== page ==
High school was a breeze for me. I'd sleep during class and my only form of studying was looking over my notes as the tests were being passed out.

Rarely did I make below a B, and I was satisfied with that. I was too busy with clubs and sports (at which I also excelled) to worry about doing my best academically.

That began to change my senior year. That year, I was truly blessed to have a homeroom teacher named Aphrodite Giles. A strange name, to be sure, but she was a teacher who loved her students and her job. She could have easily made more money, but she loved our small private school and the students there. I say blessed because I probably learned more from that woman than I have from any other instructor - although some have come very close. I'm telling you, if there was any class that I did struggle in, it was the classes I took with her.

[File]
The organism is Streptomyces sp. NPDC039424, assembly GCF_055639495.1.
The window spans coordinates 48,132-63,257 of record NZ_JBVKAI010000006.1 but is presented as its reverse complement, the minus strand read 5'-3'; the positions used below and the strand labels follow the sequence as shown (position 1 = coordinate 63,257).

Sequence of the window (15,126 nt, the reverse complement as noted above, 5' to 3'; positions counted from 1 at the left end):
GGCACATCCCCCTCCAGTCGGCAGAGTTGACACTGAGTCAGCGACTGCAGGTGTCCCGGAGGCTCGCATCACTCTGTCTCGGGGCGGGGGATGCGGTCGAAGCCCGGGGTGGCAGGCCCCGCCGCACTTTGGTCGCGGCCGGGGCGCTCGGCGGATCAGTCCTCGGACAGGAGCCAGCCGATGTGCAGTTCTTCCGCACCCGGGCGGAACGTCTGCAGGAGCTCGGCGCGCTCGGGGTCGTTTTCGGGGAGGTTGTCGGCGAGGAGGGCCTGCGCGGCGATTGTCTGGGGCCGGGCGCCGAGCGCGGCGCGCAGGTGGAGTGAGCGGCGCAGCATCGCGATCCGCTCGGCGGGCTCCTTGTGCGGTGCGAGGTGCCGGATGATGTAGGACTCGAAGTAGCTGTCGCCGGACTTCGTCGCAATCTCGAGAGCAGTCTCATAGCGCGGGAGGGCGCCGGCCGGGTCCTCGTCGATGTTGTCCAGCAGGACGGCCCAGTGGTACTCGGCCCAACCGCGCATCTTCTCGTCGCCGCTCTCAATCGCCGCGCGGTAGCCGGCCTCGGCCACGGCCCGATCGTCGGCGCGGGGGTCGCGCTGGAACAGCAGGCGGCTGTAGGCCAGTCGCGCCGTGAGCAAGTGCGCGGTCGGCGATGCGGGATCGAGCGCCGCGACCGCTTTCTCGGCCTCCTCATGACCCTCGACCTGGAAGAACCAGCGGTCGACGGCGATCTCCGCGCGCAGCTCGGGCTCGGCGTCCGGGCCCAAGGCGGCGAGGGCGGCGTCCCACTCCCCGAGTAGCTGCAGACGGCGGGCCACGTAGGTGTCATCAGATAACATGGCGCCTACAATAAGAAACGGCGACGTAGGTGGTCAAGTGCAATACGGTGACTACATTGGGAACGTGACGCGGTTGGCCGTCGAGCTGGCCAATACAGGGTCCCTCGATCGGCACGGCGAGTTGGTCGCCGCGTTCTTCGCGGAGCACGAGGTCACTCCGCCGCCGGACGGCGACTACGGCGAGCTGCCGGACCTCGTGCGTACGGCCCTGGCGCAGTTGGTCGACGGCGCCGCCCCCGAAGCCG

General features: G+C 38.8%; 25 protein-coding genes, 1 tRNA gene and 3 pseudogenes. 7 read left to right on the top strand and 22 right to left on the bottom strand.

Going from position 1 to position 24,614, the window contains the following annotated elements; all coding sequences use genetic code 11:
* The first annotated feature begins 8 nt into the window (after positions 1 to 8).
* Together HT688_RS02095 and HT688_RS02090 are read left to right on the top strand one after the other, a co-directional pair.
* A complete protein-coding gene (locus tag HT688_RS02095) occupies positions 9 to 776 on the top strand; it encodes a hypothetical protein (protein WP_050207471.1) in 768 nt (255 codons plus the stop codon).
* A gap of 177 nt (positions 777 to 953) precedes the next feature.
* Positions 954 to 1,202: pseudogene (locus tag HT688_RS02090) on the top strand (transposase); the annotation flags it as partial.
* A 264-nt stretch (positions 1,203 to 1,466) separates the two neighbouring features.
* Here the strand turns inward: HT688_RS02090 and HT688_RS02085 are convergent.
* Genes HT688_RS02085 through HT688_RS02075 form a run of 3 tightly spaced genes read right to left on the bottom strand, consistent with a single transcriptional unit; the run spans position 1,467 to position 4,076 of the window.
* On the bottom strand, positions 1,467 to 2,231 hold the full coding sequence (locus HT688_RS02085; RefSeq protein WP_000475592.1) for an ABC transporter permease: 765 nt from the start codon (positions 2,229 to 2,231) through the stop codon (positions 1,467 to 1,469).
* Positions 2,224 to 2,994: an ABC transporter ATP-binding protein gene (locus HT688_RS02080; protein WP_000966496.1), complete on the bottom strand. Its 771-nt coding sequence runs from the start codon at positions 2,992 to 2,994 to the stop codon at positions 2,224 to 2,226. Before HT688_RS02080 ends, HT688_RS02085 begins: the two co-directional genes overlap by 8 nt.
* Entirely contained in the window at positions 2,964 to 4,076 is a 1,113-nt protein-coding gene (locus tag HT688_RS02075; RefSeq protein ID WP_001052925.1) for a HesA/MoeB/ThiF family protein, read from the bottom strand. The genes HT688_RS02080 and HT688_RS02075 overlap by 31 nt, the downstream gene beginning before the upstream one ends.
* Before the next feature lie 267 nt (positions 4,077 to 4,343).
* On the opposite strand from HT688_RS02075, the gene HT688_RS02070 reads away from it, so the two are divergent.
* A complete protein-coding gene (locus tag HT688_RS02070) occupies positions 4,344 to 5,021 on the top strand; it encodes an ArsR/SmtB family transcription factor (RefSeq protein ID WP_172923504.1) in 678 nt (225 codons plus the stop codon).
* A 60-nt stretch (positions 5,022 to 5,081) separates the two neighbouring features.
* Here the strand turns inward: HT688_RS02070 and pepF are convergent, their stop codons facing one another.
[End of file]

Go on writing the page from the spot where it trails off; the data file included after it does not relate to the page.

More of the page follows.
While in my other classes I could literally "study" as the test was being passed out, Ms. Aphro's classes killed me. I made a D one grading period in my Spanish class (a C overall in the class that year) - the lowest grade I made in high school. The reason for this is that I tried my same laissez-faire study habits in her class. Yet she required us to actually do work and be prepared for class. We had to read novels, learn grammar, memorize poems, read more novels, act out plays, give speeches, read novels, write poems, write research papers, write a life autobiography, oh, yeah, and she made us read some novels.

In the classes that I took with her (several Englishes and two Spanishes), I learned a few things:

  1. Espanol es el Diablo!
  2. I really like Mark Twain's The Adventure of Huckelberry Finn
  3. When writing about your own life you can make up lots of facts and get a better grade for it.
  4. Hebrews 12:1-2: "Therefore, since we have so great a cloud of witnesses surrounding us, let us also lay aside every encumbrance and the sin which so easily entangles us, and let us run with endurance the race that is set before us, fixing our eyes on Jesus, the author and perfecter of faith, who for the joy set before Him endured the cross, despising the shame, and has sat down at the right hand of the thrown of God."

It is this last point that I want to emphasis here: